Sensory Processing Disorder (SPD) is a term that is becoming more and more familiar to teachers and parents. However, many people still don't fully understand what it is about or how it can affect day-to day life at home and at school.
This page gives an overview of sensory processing, with some helpful links to more in-depth information and some helpful SPD books.
Click on the quick links below to jump to the sections you want to read.
Sensory Processing is a normal process that takes place in all of our brains. Without it, we would be unable to function effectively!
how it works: sensory information is sent to the brain from
Additional vital sensory information is obtained from:
Normal sensory processing occurs when the brain:
When the brain does not adequately process the information it receives from the senses, then the child may experience a disorder of sensory processing - also known as sensory integration disorder.
Experts in the field have written numerous excellent books on sensory processing disorder, and the various sub-types that children can present with. I often refer parents to those books for a more in-depth understanding.
But for now, here is a quick overview of the different sub-types - and remember, a child may experience difficulties in more than one area!
Sensory modulation is the ability to regulate, or modulate, the information that the brain is receiving from the senses, so that the amount of stimulation is just right - not too much, and not too little.
A sensory modulation disorder can present in different ways:
In normal sensory processing, the brain receives messages from all the senses of the body and then works with the information to tell the body how to respond to the information.
When the brain does not process information properly, and therefore does not send the right messages to the body, everyday physical (motor) tasks may be affected.
Here are some possible scenarios:
Children who have difficulties in this area may struggle to process and understand
Before you rush into labeling your child or yourself, remember that sensory processing is a normal process we all experience, and we can all have good days and bad days. Sleep deprivation, poor nutrition, illness, and stress can all contribute to moments or days of poor sensory processing. Even PMS can make you feel like you are sensory defensive and heading for a meltdown!.
What we are concerned about is a pattern of repeatedly struggling with the same issue over a period of time, to the degree that it affects your child's day to day functioning - eating, dressing, schoolwork, relationships etc.
Sensory processing/integration disorder is usually diagnosed by an occupational therapist, and occupational therapy is usually recommended.
Your occupational therapist will use sensory integration
techniques that are designed to stimulate the appropriate sensory system
and prompt the brain to process the information more effectively. Your OT should also help you to identify and implement coping strategies and a sensory diet that will help your child at home and at school.
If you suspect your child may have a sensory integration disorder, please request an appointment with an occupational therapist as soon as possible!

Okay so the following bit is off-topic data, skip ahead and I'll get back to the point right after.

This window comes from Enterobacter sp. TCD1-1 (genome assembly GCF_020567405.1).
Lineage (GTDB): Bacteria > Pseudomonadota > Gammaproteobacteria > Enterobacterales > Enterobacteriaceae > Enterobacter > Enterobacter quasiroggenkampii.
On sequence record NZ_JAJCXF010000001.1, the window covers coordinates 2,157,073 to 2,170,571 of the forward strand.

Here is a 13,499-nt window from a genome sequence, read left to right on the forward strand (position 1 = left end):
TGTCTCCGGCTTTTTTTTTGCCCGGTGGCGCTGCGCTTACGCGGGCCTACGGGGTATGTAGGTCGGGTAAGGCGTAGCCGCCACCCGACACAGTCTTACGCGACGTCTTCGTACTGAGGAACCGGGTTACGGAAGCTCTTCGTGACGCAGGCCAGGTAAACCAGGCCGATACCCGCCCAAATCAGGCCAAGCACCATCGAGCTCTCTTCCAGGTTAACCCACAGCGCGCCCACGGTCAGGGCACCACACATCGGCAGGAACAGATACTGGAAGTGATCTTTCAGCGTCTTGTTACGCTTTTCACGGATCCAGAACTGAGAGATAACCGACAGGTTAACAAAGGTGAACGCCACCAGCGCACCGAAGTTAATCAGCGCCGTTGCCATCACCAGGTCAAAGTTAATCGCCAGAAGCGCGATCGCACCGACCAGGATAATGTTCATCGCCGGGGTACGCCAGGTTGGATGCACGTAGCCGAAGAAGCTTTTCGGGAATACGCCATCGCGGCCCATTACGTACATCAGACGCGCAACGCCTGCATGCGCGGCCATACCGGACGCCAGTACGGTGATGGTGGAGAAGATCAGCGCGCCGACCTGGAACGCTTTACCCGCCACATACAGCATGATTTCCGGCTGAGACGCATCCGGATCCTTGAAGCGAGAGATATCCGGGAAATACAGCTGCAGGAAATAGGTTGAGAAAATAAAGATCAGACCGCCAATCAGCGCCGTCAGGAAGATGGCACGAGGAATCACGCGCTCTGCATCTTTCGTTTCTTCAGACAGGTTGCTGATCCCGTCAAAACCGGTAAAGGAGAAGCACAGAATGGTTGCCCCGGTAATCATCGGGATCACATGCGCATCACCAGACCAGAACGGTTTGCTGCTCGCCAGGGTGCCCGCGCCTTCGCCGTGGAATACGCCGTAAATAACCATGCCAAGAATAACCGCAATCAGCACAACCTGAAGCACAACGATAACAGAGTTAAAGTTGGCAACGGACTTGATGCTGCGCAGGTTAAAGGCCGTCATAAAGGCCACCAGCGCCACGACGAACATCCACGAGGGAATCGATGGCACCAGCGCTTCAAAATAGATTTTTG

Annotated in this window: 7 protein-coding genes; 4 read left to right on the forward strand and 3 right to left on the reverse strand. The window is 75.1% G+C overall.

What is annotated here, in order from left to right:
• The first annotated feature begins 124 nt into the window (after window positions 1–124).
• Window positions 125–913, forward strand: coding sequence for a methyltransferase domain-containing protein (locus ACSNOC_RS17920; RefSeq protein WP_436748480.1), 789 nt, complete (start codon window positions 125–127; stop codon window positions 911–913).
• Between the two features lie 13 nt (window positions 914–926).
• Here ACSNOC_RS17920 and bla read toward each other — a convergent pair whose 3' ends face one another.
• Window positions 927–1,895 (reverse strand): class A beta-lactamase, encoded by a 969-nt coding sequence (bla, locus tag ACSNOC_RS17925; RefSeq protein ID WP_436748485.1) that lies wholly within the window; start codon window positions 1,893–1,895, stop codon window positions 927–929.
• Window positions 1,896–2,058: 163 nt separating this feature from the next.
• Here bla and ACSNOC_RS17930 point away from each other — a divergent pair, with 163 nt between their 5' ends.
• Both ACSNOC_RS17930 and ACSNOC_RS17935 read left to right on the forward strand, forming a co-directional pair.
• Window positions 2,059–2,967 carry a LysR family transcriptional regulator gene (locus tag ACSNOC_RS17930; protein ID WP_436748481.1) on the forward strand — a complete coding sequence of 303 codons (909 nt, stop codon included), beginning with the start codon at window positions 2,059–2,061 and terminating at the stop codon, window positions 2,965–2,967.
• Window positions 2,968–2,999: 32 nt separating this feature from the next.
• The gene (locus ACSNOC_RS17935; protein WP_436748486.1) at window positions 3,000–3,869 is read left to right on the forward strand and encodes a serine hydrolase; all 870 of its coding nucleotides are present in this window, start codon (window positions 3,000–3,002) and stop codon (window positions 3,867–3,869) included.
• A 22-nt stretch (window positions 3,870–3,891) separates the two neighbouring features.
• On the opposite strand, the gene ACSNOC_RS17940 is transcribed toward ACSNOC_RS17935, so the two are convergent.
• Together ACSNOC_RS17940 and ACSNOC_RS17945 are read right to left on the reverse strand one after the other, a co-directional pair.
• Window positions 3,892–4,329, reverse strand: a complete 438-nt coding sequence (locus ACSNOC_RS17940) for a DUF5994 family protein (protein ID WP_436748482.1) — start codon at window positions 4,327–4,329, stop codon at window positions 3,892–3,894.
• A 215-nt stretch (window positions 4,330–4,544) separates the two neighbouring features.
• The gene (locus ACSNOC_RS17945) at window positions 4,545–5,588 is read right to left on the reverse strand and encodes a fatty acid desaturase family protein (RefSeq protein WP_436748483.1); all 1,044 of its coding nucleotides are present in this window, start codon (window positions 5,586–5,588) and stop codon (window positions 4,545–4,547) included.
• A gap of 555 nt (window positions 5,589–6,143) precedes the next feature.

It is important to recognize that sensory integration dysfunction cannot be cured with medication. It is a neurological issue and the underlying processing deficits can be addressed through intervention with sensory integration techniques.
However, there are some helpful sensory integration activities and exercises that parents can do at home to support and help their children who are struggle particularly with sensory modulation.
I also really recommend that parents and kids read at least one good book on Sensory Processing Disorder to better understand how to cope with daily challenges.
You can also check out my page on Picky Eating and SPD!
And last, but not least, a thought provoking article by Lemon Lime Adventures: 10 things to never say to a child with Sensory Processing Disorder!
Weighted blankets, sensory toys, and lots more to help kids with SPD!
Exclusive Offer to OT Mom Readers
Use the coupon code OTmom and get 15% off your order of $35 or more at PFOT
This is an affiliate link and if you purchase something through my link, I will earn a small commission which helps to support my site!
Thanks for reading this page - I hope it was helpful!
Why not sign up for my occasional newsletter to be informed when new articles are posted on my site?
If this page was helpful, please share it with your friends!
Didn't find what you were looking for? Try a search of my site!
What Other Visitors Have Said
Click below to see contributions from other visitors to this page...
Any Sleeping Tips For Kids With Sensory Modulation Issues?
Any suggestions for helping a 5 year old boy who has mild to moderate sensory modulation issues (hypersensitive to auditory and visual stimuli) with developing …
Classroom Tips for Sensory Kids?
Does anyone have any sensory tips for second graders to make their work and focus easier, aside from balls to sit on or weighted lap mats...any tips or …
Sensory Processing Disorder (long term prognosis)
Will a child that has a processing disorder ever improve to the point that he can be on grade level without a constant struggle? My 10 year old grandson …
Living with Sensory Processing Difficulties
I would just like to share how my son is learning to cope with his sensory processing difficulties! J is 7 1/2 years and has struggled with sensory …
My son has sensory problems
My 5 year old son has sensory problems. What kind of exercises does my child needs to do when he is 'sensory defensive'? I want to exercise at home with …